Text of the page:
These groups use a variety of methods that include, but are not limited to: filing complaints with the federal government that campuses are “hostile environments” for Jewish students; conflating some Jewish students’ emotional discomfort with targeted harassment; contacting administrators in an effort to have events cancelled and speakers disinvited; blacklisting professors; and launching public campaigns around faculty hires.

Crucially, the report goes on to provide resources with which to fight back against such tactics.  Indeed, a counter-offensive is well underway among both faculty and students.

Sunaina Maira, a professor at the University of California, Davis, and a member of Faculty for Justice in Palestine-Davis, notes that “In defense of the growing academic boycott movement as well as the attacks on BDS campaigns nationwide, the US Campaign for the Academic and Cultural Boycott of Israel launched an Academic Defense Committee to help support boycott advocacy and campus activism. This emerged from our work in coordinating the academic boycott campaign in the American Studies Association (ASA) and responding to the subsequent backlash and the realization that academics needed to be able to have easy access to resources and information, including legal analysis, to challenge the obfuscating and intimidating tactics of the anti-BDS campaign. USACBI is also now part of a new coalition of organizations, Campus Defense of Palestine Coalition, which also indicates the increasing coordination and readiness of academics, attorneys, and activists to stand by BDS activists and to provide them with organized support and solidarity."

On the student front, Students for Justice in Palestine at U.C. Berkeley is planning the Second International Day of Action on University Campuses on Oct. 14, a call for activists and organizations on campuses across the world to organize massive protests on every college and university campus. Make this call of action part of campus education by holding teach-ins, rallies, sit-ins, civil disobedience, and push for BDS activities.”  

David McCleary, a graduate student at U.C. Berkeley and a member of Cal Students for Justice in Palestine and Jewish Voice for Peace Bay Area who helped organize the event, spoke with me about its origins and intents, and what the climate on campus is today.

He said the purpose of the event is twofold: “To draw attention to the continuing oppression of the Palestinian people by the Israeli government, and to draw attention to the repression of college campus activism aimed at seeking justice for Palestinians.”  So far, a number of campuses are involved, including UCLA, the University of California at Davis, Stanford and the University of Illinois, Chicago.

I asked McCleary to speak specifically about what he sees as changing on college campuses today. He felt that while the situation for protest has improved in terms of the reaction of administrators, it has gotten worse in terms of external organizations exerting pressure on university administrators—in other words, exactly the kinds of actions described in the CCR-PL and JVP documents just released. Nonetheless, he spoke powerfully of the resilience and growing strength of campus movements today:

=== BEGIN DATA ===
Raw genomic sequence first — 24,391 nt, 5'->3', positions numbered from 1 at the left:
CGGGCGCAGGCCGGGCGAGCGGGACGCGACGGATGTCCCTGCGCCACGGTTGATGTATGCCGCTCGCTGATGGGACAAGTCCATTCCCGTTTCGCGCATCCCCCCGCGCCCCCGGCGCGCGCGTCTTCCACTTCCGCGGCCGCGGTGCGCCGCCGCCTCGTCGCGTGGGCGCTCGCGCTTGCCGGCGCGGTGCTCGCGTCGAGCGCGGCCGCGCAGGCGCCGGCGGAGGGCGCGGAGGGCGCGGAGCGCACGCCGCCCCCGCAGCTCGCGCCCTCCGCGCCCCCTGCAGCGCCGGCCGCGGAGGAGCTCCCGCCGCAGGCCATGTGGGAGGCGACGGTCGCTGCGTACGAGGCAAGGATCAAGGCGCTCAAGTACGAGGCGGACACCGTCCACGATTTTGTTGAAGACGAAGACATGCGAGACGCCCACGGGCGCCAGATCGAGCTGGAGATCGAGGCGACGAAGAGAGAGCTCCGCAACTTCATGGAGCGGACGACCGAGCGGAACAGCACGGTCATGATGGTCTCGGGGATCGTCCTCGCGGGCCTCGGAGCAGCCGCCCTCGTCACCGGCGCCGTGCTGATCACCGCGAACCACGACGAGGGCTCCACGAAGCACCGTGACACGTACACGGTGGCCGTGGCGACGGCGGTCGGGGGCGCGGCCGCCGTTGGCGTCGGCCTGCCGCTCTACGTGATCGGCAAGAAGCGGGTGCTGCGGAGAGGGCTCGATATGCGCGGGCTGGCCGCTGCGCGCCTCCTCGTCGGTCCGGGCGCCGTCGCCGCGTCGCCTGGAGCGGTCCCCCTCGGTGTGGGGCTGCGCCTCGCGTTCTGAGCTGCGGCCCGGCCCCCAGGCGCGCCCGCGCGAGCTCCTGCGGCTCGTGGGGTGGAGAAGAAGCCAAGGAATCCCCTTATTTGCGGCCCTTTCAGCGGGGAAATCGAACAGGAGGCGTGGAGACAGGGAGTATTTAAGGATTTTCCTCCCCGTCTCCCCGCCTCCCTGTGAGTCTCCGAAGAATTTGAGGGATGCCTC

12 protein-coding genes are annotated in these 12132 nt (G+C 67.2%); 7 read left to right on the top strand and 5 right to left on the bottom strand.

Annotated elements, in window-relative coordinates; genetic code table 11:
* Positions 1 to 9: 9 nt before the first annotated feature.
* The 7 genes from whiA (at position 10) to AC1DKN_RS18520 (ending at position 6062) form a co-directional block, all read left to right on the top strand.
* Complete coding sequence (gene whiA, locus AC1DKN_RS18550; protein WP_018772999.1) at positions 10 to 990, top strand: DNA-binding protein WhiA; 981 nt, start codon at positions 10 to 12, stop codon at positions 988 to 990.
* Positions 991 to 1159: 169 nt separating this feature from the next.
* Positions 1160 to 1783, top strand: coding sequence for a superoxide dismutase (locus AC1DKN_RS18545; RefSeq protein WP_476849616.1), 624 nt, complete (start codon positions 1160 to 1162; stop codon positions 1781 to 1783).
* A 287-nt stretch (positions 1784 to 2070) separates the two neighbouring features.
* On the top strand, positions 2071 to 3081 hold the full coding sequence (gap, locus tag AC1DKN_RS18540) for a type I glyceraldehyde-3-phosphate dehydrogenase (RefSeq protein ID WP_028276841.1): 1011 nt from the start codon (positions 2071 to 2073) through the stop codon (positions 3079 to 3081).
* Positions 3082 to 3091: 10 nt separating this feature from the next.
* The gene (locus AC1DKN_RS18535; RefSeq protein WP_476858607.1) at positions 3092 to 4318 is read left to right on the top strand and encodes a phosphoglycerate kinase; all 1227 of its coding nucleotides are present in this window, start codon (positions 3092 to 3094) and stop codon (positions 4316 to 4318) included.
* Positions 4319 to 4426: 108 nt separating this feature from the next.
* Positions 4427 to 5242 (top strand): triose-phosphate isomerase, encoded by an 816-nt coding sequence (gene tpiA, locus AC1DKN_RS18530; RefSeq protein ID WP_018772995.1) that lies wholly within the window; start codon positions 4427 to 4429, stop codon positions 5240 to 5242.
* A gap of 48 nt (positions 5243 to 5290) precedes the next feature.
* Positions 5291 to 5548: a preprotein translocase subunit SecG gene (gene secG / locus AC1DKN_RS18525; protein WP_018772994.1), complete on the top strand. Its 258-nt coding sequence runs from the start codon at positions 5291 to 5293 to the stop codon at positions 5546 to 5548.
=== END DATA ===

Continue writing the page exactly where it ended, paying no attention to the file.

The campus paper went from publishing an op-ed last year by David Horowitz titled "Reasons to Target Students for Justice in Palestine" to this year coming out strongly against the State Department definition as an editorial board. This year we had Omar Barghouti speak, sponsored by nine campus departments, whereas last year we couldn't get a single departmental sponsor for Rania Khalek when she visited.

That said, while campus institutions are less hostile toward us, that gap has been filled by outside groups like AMCHA, Stand With Us, and Canary Mission working overtime to target and harass groups and individuals involved in Palestinian solidarity activism on college campuses.

At the July Regents Meeting, many students from SJP spoke to complain about Islamophobia and anti-Arab racism on campuses, relaying examples of harassment, death threats, and even a bomb threat at Berkeley that UCPD thought was credible. We were ignored.

But while those in power like the UC Regents still feel they can ignore SJP, they are finding it increasingly difficult to ignore broad-based coalitions coming together and speaking with one voice on this issue. Stanford divestment was a great example of this, where you had 19 vastly different student groups coming together. "In the fight in the California legislature over SCR35, you have diverse groups including SJP, JVP, UAW 2865, National Lawyers Guild, Palestine Legal, the California Faculty Association and many others speaking with one voice on this issue." The debate can no longer be framed as a Jews vs. Muslims, or Israelis vs. Palestinians, or, bafflingly, Jews vs. Palestinians, when our side has support that cuts across all demographics. Groups like AMCHA and Stand With Us can lay as much astroturf as they want using Haim Saban and Sheldon Adelson's $50 million slush-fund, but even a child can tell the difference between astroturf and actual grass. We will continue to build unshakable, unstoppable grassroots support, aided by truth and justice, and do our best to ignore the attacks of far-right-wing pro-Israel groups.

It is exactly the kinds of well-organized, proactive efforts described by Maira and McCleary that are attracting more and more people, combined with the involvement of organizations like the Center for Constitutional Rights, Palestine Legal, and Jewish Voice for Peace, which add their resources to the struggle for Palestinian rights, and show the power of popular resistance to wealthy, state-supported efforts to suppress democratic voices.


By David Palumbo-Liu

David Palumbo-Liu is the Louise Hewlett Nixon Professor at Stanford University. Follow him on Twitter at @palumboliu.